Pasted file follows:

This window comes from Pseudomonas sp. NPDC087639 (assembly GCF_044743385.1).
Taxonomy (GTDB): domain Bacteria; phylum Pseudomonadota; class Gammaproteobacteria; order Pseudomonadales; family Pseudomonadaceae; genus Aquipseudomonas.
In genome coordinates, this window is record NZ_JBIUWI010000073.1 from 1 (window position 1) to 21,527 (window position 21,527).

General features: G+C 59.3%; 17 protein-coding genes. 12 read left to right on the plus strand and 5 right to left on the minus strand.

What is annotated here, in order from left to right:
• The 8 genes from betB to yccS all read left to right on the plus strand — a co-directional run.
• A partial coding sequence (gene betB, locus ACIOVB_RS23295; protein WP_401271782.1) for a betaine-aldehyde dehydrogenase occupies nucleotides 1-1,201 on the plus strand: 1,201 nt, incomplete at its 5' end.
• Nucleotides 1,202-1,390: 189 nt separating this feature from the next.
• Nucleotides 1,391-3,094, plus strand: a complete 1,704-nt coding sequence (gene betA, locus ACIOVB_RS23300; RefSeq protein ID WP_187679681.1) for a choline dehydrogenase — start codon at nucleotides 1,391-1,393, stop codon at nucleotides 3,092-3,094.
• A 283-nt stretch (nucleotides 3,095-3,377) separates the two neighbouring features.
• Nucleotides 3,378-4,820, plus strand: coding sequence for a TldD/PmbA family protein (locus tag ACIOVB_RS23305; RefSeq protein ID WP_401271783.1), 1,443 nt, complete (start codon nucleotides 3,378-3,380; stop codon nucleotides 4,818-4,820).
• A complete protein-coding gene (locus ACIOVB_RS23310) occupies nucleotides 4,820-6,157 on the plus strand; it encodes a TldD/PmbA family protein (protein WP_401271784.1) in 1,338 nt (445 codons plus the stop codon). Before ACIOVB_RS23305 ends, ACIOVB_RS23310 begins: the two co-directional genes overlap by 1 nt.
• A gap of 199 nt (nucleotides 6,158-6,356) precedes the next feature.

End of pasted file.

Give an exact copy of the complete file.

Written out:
This window comes from Pseudomonas sp. NPDC087639 (assembly GCF_044743385.1).
Taxonomy (GTDB): domain Bacteria; phylum Pseudomonadota; class Gammaproteobacteria; order Pseudomonadales; family Pseudomonadaceae; genus Aquipseudomonas.
In genome coordinates, this window is record NZ_JBIUWI010000073.1 from 1 (window position 1) to 21,527 (window position 21,527).

General features: G+C 59.3%; 17 protein-coding genes. 12 read left to right on the plus strand and 5 right to left on the minus strand.

What is annotated here, in order from left to right:
• The 8 genes from betB to yccS all read left to right on the plus strand — a co-directional run.
• A partial coding sequence (gene betB, locus ACIOVB_RS23295; protein WP_401271782.1) for a betaine-aldehyde dehydrogenase occupies nucleotides 1-1,201 on the plus strand: 1,201 nt, incomplete at its 5' end.
• Nucleotides 1,202-1,390: 189 nt separating this feature from the next.
• Nucleotides 1,391-3,094, plus strand: a complete 1,704-nt coding sequence (gene betA, locus ACIOVB_RS23300; RefSeq protein ID WP_187679681.1) for a choline dehydrogenase — start codon at nucleotides 1,391-1,393, stop codon at nucleotides 3,092-3,094.
• A 283-nt stretch (nucleotides 3,095-3,377) separates the two neighbouring features.
• Nucleotides 3,378-4,820, plus strand: coding sequence for a TldD/PmbA family protein (locus tag ACIOVB_RS23305; RefSeq protein ID WP_401271783.1), 1,443 nt, complete (start codon nucleotides 3,378-3,380; stop codon nucleotides 4,818-4,820).
• A complete protein-coding gene (locus ACIOVB_RS23310) occupies nucleotides 4,820-6,157 on the plus strand; it encodes a TldD/PmbA family protein (protein WP_401271784.1) in 1,338 nt (445 codons plus the stop codon). Before ACIOVB_RS23305 ends, ACIOVB_RS23310 begins: the two co-directional genes overlap by 1 nt.
• A gap of 199 nt (nucleotides 6,158-6,356) precedes the next feature.